Finding a limit

How would I find the limit of $\frac{1}{x^2} - \cosec^2(x)$ as $x$ goes to 0?

There are several valid approaches to this; two that spring to mind are L'Hôpital's rule, which I like because it's got an accent and two apostrophes, and series expansions, which I like because I like them, ok?

In both cases, the first step is to turn the expression into a single fraction:

$\frac{\sin^2(x) - x^2}{x² \sin^2(x)}$.

If you try putting $x=0$ into that fraction, you get... a problem. The top is 0 and the bottom is 0, which is an indeterminate form - you need to do more work.

L'Hôpital's Rule

L'Hôpital's Rule was discovered by Bernoulli, of course, and says "if you have an indeterminate limit of the form $\frac{f(x_0)}{g(x_0)}$, the limit is given by $\frac{f'(x_0)}{g'(x_0)}$."

Unfortunately, in this case, the first derivatives are both zero. As are the second derivatives. And the third. Not to mention the fourth. It's a real bear to get down to something you can work with -- five pairs of derivatives, each nastier than the one before.

Let's do it the other way.

Series expansion

In your trusty formula book, you're told that $\sin(x) \approx x - \frac 16 x^3 + O(x^5)$ - the big O means "stuff that's this small or smaller" - when we're looking at small values of $x$, it saves us thinking about really really small ones!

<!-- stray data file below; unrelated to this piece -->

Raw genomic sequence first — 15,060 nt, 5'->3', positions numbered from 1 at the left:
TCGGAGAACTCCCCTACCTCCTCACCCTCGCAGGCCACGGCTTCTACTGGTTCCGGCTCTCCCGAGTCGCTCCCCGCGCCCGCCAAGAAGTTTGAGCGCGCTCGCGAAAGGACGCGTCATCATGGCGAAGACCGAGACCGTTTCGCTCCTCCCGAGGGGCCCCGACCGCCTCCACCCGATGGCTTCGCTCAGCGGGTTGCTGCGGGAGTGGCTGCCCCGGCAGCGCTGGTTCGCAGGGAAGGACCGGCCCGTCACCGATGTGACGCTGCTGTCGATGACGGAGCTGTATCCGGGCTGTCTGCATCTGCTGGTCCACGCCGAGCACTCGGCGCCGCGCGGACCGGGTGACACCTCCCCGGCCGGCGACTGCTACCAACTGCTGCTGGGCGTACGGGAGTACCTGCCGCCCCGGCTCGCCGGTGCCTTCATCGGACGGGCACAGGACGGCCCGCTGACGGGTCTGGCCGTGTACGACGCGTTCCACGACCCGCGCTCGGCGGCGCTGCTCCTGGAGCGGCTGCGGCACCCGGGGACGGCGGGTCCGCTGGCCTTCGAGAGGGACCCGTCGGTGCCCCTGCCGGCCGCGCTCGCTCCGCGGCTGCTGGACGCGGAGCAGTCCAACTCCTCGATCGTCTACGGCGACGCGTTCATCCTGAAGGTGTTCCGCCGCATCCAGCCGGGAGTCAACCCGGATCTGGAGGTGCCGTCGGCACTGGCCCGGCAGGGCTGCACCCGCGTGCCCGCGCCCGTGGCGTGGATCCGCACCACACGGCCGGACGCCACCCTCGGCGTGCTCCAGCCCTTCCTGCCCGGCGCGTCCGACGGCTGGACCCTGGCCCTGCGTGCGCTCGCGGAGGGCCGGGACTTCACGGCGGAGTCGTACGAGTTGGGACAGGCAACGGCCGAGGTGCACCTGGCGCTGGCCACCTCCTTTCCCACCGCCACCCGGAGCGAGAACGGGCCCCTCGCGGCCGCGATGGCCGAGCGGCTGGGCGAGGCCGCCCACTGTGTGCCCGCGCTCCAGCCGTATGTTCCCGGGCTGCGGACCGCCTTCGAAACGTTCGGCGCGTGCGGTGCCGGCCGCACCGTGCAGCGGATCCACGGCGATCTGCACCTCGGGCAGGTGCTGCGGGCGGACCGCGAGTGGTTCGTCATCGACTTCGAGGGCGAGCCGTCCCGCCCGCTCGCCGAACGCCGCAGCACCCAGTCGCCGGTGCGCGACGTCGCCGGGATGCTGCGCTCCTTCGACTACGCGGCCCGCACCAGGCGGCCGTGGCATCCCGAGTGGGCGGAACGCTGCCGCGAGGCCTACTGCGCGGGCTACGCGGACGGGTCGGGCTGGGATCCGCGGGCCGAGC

If we square that, carefully, we get $\sin^2(x) \approx x^2 - \frac 13 x^4 + O(x^6)$.

The top of the fraction becomes ${-\frac 13 x^4 + O(x^6)}$. (Yes, I changed the sign of the big O thing. Doesn't matter. We'll treat it as 0 in a minute.

The bottom of the fraction becomes $x^4 + O(x^6)$.

Dividing both top and bottom by $x^4$ gives $-\frac 13 + O(x^2)$, which goes to $-\frac 13$ as $x$ goes to 0.

Calculator check

Screen Shot 2015-02-13 at 15.51.54

Boom.

Colin

Colin is a Weymouth maths tutor, author of several Maths For Dummies books and A-level maths guides. He started Flying Colours Maths in 2008. He lives with an espresso pot and nothing to prove.

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